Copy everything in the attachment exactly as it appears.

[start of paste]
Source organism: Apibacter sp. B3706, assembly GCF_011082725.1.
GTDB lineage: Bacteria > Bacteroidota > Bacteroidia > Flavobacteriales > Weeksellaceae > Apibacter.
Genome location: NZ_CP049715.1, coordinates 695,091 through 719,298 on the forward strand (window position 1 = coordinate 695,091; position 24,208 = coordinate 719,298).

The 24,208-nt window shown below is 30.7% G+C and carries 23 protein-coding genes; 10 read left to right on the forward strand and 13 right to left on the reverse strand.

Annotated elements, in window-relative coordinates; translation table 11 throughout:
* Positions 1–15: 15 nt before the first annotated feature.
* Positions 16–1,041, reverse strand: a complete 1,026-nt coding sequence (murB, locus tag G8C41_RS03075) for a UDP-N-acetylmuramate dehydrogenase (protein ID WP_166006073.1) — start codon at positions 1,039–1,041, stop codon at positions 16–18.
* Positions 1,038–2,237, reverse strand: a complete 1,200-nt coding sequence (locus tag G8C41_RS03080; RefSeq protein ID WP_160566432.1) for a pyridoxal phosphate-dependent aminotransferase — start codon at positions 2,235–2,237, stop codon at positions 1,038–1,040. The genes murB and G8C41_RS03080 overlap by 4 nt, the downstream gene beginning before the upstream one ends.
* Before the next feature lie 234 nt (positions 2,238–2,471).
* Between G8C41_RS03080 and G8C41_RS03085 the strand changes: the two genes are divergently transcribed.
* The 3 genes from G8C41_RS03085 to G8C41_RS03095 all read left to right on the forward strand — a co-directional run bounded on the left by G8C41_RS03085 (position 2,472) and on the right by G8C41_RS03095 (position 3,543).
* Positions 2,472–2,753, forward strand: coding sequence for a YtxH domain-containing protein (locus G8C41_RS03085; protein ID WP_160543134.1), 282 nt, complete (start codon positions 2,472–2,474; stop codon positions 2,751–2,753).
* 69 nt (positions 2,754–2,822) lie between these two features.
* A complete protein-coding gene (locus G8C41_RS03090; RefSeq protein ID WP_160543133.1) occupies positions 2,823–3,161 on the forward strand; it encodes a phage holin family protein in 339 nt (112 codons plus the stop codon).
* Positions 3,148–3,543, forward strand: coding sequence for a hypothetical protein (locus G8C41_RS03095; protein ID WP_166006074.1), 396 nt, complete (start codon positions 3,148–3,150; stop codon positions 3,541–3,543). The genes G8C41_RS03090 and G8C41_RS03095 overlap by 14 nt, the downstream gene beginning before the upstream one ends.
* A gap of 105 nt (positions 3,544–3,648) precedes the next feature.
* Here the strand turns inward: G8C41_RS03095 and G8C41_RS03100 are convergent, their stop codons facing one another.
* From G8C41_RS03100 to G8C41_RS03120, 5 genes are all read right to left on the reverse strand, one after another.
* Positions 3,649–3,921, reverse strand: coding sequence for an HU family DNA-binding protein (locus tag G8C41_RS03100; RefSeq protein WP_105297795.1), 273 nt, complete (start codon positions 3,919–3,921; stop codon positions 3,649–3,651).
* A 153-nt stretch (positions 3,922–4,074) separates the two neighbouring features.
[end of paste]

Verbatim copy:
Source organism: Apibacter sp. B3706, assembly GCF_011082725.1.
GTDB lineage: Bacteria > Bacteroidota > Bacteroidia > Flavobacteriales > Weeksellaceae > Apibacter.
Genome location: NZ_CP049715.1, coordinates 695,091 through 719,298 on the forward strand (window position 1 = coordinate 695,091; position 24,208 = coordinate 719,298).

The 24,208-nt window shown below is 30.7% G+C and carries 23 protein-coding genes; 10 read left to right on the forward strand and 13 right to left on the reverse strand.

Annotated elements, in window-relative coordinates; translation table 11 throughout:
* Positions 1–15: 15 nt before the first annotated feature.
* Positions 16–1,041, reverse strand: a complete 1,026-nt coding sequence (murB, locus tag G8C41_RS03075) for a UDP-N-acetylmuramate dehydrogenase (protein ID WP_166006073.1) — start codon at positions 1,039–1,041, stop codon at positions 16–18.
* Positions 1,038–2,237, reverse strand: a complete 1,200-nt coding sequence (locus tag G8C41_RS03080; RefSeq protein ID WP_160566432.1) for a pyridoxal phosphate-dependent aminotransferase — start codon at positions 2,235–2,237, stop codon at positions 1,038–1,040. The genes murB and G8C41_RS03080 overlap by 4 nt, the downstream gene beginning before the upstream one ends.
* Before the next feature lie 234 nt (positions 2,238–2,471).
* Between G8C41_RS03080 and G8C41_RS03085 the strand changes: the two genes are divergently transcribed.
* The 3 genes from G8C41_RS03085 to G8C41_RS03095 all read left to right on the forward strand — a co-directional run bounded on the left by G8C41_RS03085 (position 2,472) and on the right by G8C41_RS03095 (position 3,543).
* Positions 2,472–2,753, forward strand: coding sequence for a YtxH domain-containing protein (locus G8C41_RS03085; protein ID WP_160543134.1), 282 nt, complete (start codon positions 2,472–2,474; stop codon positions 2,751–2,753).
* 69 nt (positions 2,754–2,822) lie between these two features.
* A complete protein-coding gene (locus G8C41_RS03090; RefSeq protein ID WP_160543133.1) occupies positions 2,823–3,161 on the forward strand; it encodes a phage holin family protein in 339 nt (112 codons plus the stop codon).
* Positions 3,148–3,543, forward strand: coding sequence for a hypothetical protein (locus G8C41_RS03095; protein ID WP_166006074.1), 396 nt, complete (start codon positions 3,148–3,150; stop codon positions 3,541–3,543). The genes G8C41_RS03090 and G8C41_RS03095 overlap by 14 nt, the downstream gene beginning before the upstream one ends.
* A gap of 105 nt (positions 3,544–3,648) precedes the next feature.
* Here the strand turns inward: G8C41_RS03095 and G8C41_RS03100 are convergent, their stop codons facing one another.
* From G8C41_RS03100 to G8C41_RS03120, 5 genes are all read right to left on the reverse strand, one after another.
* Positions 3,649–3,921, reverse strand: coding sequence for an HU family DNA-binding protein (locus tag G8C41_RS03100; RefSeq protein WP_105297795.1), 273 nt, complete (start codon positions 3,919–3,921; stop codon positions 3,649–3,651).
* A 153-nt stretch (positions 3,922–4,074) separates the two neighbouring features.